Who ordered the police
to conduct such an operation?
I presume it was the Black police chief. Some of the residents who expressed complaints may have been Black as well. This is part of the DOJ's mission to reduce neighborhood crime. And it represents Public Policy on behalf of the Public Good.
Randy says he "felt humiliated," but he does not specify what Officer Reed said or did which caused his emotional distress. In the absence of any specific evidence of wrongdoing on the part of the officer, I would not want to casually defame Officer Tristan Reed.
The principals in this situation are all Black, but they are of different ethnicities. The police chief is described as Jamaican-American, Officer Reed is described as African-American, and Randy is described as Haitian-American. Sometimes there is cultural friction between these groups.
What is Profiling? It is a term used by the FBI which refers to the extrapolation of information from a computer database.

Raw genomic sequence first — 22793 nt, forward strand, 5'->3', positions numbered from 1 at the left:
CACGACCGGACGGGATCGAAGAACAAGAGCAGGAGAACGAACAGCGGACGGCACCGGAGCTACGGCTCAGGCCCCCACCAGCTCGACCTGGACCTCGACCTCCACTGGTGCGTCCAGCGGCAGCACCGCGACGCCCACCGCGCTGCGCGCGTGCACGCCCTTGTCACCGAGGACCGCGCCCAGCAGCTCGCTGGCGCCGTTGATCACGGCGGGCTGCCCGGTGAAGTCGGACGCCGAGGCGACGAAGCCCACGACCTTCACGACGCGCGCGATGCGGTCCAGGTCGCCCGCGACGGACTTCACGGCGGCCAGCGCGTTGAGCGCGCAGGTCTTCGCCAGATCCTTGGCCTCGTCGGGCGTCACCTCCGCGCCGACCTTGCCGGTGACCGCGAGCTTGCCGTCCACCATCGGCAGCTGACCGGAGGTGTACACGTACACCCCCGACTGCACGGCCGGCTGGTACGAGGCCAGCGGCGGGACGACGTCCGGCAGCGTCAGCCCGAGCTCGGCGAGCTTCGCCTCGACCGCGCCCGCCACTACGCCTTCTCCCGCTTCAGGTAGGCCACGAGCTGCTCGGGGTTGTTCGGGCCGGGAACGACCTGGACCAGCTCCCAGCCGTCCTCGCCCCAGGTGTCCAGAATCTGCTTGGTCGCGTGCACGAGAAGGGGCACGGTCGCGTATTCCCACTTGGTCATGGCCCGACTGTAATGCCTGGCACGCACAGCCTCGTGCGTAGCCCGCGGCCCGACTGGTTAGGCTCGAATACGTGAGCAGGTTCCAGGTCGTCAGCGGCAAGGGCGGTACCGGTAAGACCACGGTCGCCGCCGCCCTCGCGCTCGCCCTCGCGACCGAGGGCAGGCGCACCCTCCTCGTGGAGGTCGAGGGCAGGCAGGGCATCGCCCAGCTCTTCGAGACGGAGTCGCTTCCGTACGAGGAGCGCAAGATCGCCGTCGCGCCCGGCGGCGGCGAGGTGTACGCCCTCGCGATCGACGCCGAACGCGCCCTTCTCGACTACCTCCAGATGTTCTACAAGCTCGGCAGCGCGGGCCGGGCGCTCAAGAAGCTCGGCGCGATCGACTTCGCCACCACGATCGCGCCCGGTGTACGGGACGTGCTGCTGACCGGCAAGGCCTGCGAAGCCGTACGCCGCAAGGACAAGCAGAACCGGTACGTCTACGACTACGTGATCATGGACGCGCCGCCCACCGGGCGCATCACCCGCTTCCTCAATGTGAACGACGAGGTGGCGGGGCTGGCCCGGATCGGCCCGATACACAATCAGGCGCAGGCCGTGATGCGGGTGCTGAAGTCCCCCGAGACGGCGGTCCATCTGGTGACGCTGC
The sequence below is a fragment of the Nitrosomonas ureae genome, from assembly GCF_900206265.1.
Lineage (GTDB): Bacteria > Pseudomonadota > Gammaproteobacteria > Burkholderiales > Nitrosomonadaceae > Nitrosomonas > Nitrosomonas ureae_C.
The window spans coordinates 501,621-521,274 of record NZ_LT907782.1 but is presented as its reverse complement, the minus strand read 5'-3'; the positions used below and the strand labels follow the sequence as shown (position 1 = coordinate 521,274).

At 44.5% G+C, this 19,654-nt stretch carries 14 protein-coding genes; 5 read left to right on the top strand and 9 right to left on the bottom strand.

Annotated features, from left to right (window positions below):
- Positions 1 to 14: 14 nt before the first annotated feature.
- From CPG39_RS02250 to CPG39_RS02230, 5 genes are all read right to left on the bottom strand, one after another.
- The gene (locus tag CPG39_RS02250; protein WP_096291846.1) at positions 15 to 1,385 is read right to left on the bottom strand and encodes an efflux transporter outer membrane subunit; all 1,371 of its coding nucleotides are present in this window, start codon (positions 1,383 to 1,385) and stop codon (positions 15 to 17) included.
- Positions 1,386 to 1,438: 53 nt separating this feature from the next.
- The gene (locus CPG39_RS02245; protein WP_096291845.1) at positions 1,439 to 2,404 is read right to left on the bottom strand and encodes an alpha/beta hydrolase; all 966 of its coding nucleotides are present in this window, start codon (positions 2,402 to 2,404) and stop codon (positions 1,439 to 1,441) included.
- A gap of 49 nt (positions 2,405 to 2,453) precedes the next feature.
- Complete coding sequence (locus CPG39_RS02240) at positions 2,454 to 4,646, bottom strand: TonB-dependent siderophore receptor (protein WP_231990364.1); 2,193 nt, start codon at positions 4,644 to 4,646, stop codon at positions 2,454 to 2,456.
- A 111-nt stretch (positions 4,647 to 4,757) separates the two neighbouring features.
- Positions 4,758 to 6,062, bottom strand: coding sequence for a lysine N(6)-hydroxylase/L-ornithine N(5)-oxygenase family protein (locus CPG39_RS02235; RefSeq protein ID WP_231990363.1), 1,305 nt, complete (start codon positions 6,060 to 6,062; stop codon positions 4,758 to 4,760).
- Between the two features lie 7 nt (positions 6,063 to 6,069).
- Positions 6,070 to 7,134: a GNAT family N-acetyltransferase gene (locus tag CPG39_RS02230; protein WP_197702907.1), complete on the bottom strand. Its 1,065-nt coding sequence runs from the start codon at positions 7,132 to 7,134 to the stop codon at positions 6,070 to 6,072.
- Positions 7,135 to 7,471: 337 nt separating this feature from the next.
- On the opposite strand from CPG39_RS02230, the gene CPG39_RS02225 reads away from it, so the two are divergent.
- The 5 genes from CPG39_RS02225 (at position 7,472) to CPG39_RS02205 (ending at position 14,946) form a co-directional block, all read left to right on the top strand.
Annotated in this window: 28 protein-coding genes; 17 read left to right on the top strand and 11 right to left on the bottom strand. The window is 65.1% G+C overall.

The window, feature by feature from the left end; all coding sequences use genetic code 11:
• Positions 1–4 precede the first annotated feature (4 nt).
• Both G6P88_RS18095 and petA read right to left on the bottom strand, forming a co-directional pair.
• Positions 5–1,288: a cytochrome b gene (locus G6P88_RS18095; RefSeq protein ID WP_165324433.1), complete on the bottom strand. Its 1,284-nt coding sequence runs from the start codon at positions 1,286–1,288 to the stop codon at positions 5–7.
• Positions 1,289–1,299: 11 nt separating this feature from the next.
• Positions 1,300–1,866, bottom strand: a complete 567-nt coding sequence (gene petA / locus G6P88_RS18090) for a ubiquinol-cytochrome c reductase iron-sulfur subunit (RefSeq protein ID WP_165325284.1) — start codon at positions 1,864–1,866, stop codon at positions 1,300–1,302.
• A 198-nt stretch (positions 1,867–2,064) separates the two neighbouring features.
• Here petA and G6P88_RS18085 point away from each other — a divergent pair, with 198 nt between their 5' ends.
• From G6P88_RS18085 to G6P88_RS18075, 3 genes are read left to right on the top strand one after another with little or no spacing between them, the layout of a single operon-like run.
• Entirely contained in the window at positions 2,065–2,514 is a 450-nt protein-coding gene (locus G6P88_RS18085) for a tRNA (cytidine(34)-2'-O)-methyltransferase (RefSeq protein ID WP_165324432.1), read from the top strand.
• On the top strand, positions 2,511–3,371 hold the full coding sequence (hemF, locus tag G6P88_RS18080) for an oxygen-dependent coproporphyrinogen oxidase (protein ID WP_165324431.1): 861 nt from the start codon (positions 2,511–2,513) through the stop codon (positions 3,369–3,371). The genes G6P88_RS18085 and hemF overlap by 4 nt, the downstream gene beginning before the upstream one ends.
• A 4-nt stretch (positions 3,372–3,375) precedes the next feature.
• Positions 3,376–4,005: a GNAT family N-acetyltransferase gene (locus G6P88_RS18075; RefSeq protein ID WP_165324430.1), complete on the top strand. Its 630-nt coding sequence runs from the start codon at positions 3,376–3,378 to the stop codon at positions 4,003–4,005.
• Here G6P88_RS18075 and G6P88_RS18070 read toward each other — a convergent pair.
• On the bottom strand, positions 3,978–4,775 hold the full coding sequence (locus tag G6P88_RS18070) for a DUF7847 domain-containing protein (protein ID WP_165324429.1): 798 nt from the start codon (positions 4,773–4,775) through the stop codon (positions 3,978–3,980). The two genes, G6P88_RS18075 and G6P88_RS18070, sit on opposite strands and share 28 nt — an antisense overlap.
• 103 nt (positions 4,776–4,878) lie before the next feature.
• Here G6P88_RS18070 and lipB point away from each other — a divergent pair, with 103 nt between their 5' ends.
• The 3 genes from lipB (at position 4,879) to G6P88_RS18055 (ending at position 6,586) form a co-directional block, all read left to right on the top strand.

As far as I know, Profiling is most frequently used here in Broward County for the crime of Bank Robbery.
The FBI collects information on bank robberies which have occurred here, which is entered into a computer database. This data consists of a long list of characteristics of the incident such as the number of robbers, what weapon was used, whether they wore ski masks or other disguises, getaway vehicle description, locations, etc.
Then, periodically, the FBI may query the database, asking the computer to find any cases which share several common characteristics, indicating that those robberies may have been committed by the same suspect or a serial bank robber on a spree.
A Profile consists of a long list of characteristics. A Profile is not composed of one characteristic such as Race.
Thus, "Racial Profiling" is ersatz jargon.
I think it is unlikely that there was racial discrimination or racial stereotyping involved in this complex police operation, but some cultural sensitivities may have been ruffled.
I have provided Randy with a possible explanation for his perplexing mystery here, although I don't expect this explanation will mollify him. I hope my readers have found this situation interesting to explore with me from other angles.
What intrigued me about this story is that it seemed like Randy had fastened onto a fragment of an elaborate police operation and had mistaken his little part in it for the purpose of the entire operation.
This is called a synecdoche.